5

What are the basic (osol al fiqh) differences and similarities between the four existing legal sunni schools of thoughts: Hanafi, Hanbali, Maliki, and Shafi'i?
Is there a chart/venn diagram that is readily available?

I understand that they are more dominant/present in specific geographic locations. For example:

  1. Hanafi (Turkey, the Balkans, Central Asia, Indian subcontinent, China and Egypt)
  2. Maliki (North Africa, West Africa and several of the Arab states of the Persian Gulf)
  3. Shafi'i (Kurdistan, Indonesia, Malaysia, Egypt, East Africa, Yemen, Somalia and southern parts of India)
  4. Hanbali (Saudi Arabia)

But in regards to tenets, precepts, where do these schools of thoughts diverge or converge?

closed as too broad by Kilise, nim, Medi1Saif, Sassir, Sayyid Sep 16 '16 at 19:45

Please edit the question to limit it to a specific problem with enough detail to identify an adequate answer. Avoid asking multiple distinct questions at once. See the How to Ask page for help clarifying this question. If this question can be reworded to fit the rules in the help center, please edit the question.

  • 1
    this is truly worth watching: youtube.com/watch?v=dZ8jl5DhJQE part 2 youtube.com/watch?v=vc7eRMP2qVY i think this will make you understand how these small (or big) differences appear in the different legal schools. It's a very objective video speaking in general and not in favor for any school of thought. – Kilise Sep 9 '16 at 7:09
  • As is the question is too broad. As we can find a million of differences in furu' al fiqh (in all the special fiqh cases). But if you said where is the difference in osol al fiqh that would reduce the difference to a fair level. – Medi1Saif Sep 12 '16 at 7:19
  • Thanks for that feedback. To be honest, I don't know what any of those terms mean... I am very new to the study of Islam so I don't even know the general, basic differences between these schools. I guess I'm just looking for the main, obvious differences/similarities? But I'll take any answer really! I appreciate your patience, and I apologize for being new to the world of Islam, and not knowing much. – Butterfly and Bones Sep 12 '16 at 7:40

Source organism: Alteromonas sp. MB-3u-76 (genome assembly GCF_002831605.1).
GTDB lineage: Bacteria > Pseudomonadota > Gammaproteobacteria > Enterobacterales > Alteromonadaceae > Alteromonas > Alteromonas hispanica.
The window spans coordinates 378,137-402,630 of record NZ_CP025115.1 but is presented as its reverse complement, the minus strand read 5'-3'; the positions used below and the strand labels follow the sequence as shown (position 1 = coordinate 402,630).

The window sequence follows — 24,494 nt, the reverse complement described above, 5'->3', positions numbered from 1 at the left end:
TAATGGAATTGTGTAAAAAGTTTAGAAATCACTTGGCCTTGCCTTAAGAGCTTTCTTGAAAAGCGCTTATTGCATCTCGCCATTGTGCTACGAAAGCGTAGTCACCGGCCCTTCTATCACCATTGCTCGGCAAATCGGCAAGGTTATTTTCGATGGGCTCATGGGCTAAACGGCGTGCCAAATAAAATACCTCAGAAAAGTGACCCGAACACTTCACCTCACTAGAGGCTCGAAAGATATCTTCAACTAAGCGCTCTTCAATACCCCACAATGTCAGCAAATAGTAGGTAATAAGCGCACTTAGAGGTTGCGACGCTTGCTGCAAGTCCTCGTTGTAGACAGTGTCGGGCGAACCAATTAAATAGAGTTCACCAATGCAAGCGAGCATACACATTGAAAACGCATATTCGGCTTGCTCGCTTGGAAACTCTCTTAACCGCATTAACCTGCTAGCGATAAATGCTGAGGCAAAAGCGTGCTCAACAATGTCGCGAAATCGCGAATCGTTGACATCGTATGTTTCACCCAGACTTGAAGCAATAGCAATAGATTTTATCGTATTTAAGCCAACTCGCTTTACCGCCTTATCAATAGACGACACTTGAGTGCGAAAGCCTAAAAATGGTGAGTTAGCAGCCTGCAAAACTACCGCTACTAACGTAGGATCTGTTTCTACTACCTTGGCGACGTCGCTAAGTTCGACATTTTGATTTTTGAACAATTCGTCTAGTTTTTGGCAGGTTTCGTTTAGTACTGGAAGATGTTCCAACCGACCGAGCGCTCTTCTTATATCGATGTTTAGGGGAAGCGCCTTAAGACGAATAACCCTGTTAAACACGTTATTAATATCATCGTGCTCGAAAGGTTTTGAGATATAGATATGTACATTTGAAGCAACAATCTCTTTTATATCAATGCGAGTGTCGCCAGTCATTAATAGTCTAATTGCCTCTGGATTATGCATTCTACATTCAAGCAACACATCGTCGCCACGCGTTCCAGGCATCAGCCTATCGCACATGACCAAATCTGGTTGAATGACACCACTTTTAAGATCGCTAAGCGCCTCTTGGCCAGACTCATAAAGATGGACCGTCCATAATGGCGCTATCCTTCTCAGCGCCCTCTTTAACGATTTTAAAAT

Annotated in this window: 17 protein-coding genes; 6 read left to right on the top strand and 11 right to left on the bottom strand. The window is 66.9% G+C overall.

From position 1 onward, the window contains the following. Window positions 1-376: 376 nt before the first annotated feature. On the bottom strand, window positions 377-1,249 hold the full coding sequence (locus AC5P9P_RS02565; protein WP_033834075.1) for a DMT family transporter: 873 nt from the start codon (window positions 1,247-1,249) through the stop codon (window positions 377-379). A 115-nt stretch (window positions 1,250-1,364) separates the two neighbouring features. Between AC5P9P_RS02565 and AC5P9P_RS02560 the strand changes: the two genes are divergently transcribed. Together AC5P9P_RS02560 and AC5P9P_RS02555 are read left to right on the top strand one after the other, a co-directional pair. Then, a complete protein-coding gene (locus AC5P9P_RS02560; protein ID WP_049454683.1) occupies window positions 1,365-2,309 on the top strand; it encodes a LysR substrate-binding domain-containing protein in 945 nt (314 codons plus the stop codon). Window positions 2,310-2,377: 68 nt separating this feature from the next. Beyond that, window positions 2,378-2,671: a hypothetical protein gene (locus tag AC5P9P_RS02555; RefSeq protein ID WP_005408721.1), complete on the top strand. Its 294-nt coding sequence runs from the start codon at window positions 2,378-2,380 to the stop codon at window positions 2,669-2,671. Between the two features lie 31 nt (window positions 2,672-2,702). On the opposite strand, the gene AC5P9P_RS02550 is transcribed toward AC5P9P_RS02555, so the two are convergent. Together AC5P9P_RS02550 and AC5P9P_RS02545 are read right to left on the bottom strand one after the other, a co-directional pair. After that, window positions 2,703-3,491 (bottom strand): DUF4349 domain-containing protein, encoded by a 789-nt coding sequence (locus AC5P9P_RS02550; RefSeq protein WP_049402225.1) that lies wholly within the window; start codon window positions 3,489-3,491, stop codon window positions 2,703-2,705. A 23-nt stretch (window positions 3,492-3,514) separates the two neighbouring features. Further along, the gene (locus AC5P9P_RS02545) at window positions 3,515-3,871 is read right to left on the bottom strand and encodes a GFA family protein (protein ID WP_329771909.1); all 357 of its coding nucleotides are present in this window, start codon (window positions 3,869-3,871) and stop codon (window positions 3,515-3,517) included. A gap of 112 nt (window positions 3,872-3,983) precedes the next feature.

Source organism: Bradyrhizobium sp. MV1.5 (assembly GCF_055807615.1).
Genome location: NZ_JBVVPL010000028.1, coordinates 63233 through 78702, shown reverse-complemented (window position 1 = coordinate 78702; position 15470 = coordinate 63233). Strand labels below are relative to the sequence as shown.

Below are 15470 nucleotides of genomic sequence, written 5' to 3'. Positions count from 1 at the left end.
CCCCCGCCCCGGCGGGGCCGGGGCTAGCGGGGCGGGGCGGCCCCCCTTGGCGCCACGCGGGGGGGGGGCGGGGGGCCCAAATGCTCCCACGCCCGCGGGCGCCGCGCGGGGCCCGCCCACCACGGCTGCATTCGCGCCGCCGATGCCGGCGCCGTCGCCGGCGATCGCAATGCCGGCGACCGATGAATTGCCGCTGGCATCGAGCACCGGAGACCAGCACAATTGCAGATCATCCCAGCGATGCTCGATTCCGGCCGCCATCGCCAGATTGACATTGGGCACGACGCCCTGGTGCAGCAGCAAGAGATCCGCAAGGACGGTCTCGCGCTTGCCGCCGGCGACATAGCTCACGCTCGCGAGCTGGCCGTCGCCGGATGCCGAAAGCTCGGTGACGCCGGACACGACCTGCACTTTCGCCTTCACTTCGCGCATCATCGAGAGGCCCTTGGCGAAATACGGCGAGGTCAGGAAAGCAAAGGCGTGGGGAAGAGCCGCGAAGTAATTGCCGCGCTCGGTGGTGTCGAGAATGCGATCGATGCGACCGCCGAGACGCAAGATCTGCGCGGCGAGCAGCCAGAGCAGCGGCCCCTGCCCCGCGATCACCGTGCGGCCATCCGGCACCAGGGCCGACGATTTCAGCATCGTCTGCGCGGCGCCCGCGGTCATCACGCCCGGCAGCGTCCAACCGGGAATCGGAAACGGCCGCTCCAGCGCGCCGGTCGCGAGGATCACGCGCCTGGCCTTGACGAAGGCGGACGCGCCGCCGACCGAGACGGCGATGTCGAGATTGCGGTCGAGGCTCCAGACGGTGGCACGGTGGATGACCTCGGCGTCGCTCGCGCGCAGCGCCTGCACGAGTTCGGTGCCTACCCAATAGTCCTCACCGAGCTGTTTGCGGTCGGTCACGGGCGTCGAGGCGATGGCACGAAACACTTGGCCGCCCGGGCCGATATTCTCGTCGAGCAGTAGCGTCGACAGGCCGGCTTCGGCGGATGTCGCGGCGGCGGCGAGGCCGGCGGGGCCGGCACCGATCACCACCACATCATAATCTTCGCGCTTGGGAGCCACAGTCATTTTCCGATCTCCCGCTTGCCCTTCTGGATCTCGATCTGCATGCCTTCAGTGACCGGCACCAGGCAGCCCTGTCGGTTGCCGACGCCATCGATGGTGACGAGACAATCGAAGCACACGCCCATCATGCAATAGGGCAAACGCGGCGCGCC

• 1
    Related: islam.stackexchange.com/q/4118/22 – goldPseudo Sep 12 '16 at 21:01
  • 1
    @ButterflyandBones The Evolution of Fiqh, by Bilal Philips (which I referenced in my answer to that question) would probably give you exactly what you're looking for, if you can dig up a copy; it provides a decent rundown not only on what the differences are but also when and why they were developed. I don't know how feasible it is to summarize it all into one post though. – goldPseudo Sep 12 '16 at 22:21
5

Note that among the "founders" of the four sunni madhabs (you quoted, as one should add the dhahiri school, which still exists to them too) only Imam a-Shafi'i really quoted and recorded his osol (sources or principles) of fiqh himself in his book ar-Risala (and also in his records like kitab jamma'a al-'ilm, ikhtilaf al-Hadith, ahkam al-Quran and ibtal al-Istihssan) which is the first book about osol al-fiqh.
The students of Imam abu Hanifa, Malik and Ahmad and their students etc. concluded the osol of the madhab based on statements of the scholars and based on their transmitted relief (for example musnad abu Hanifa and kitab al-Kharaj ... in case of the hanafi madhab and al-Muwatta' and al-Mudawana ... in case of the maliki madhab ... musnad Ahmad and Masaa'il Ahmad ... in case of the hanbali madhab.).
So even if there are reports saying (or pretending) that some muslim scholars have recorded books or papers on the matter before or meanwhile the earliest (written) books on the matter we have in hand now are (as far as i can tell):

  • from the hanafi school of fiqh from al-Karkhi (died 340 a.H.),
  • from the maliki school ibn al-Qassar (died 398 a.H.) and
  • for the hanbali school ibn Ya'ala (died 458 a.H.).

Note that maliki scholars are known for their wide and big efforts in defining and extracting the goals of shari'a مقاصد الشريعة from the sources, while hanbali scholars were well known for their efforts in collecting narrations and fighting bidah. Ibn Kathir said:

يصعب على المبتدع أن يعيش في مكان يكثر فيه الحنابلة
It is hard for people who do inovations to live in a place where there are hanabilah.

this might explain to some extent the late compilation of the osol.
Also note the science of osol al-fiqh has changed a lot afterwards one could say it has been improved by works of scholars like imam al-Ghazali (shafi'i) and abu Zayd a-Dabusi (hanafi). Now let's see the osol for each madhab with details where i could find some:

Hanafi:

  • The Quran

  • The sunnah: Here they accept khabar al-ahad (simply said: a hadith which has at most three different narrators, what is more than that is called mashhur and if there are many narrators we call it sahih) under conditions:
    first the rawy (narrator) himself shouldn't do anything opposed to what was narrated on his authority. For example lets say Anas said one could start eating before traveling in Ramadan but he only just started once he was on the road, than such a narration would be rejected.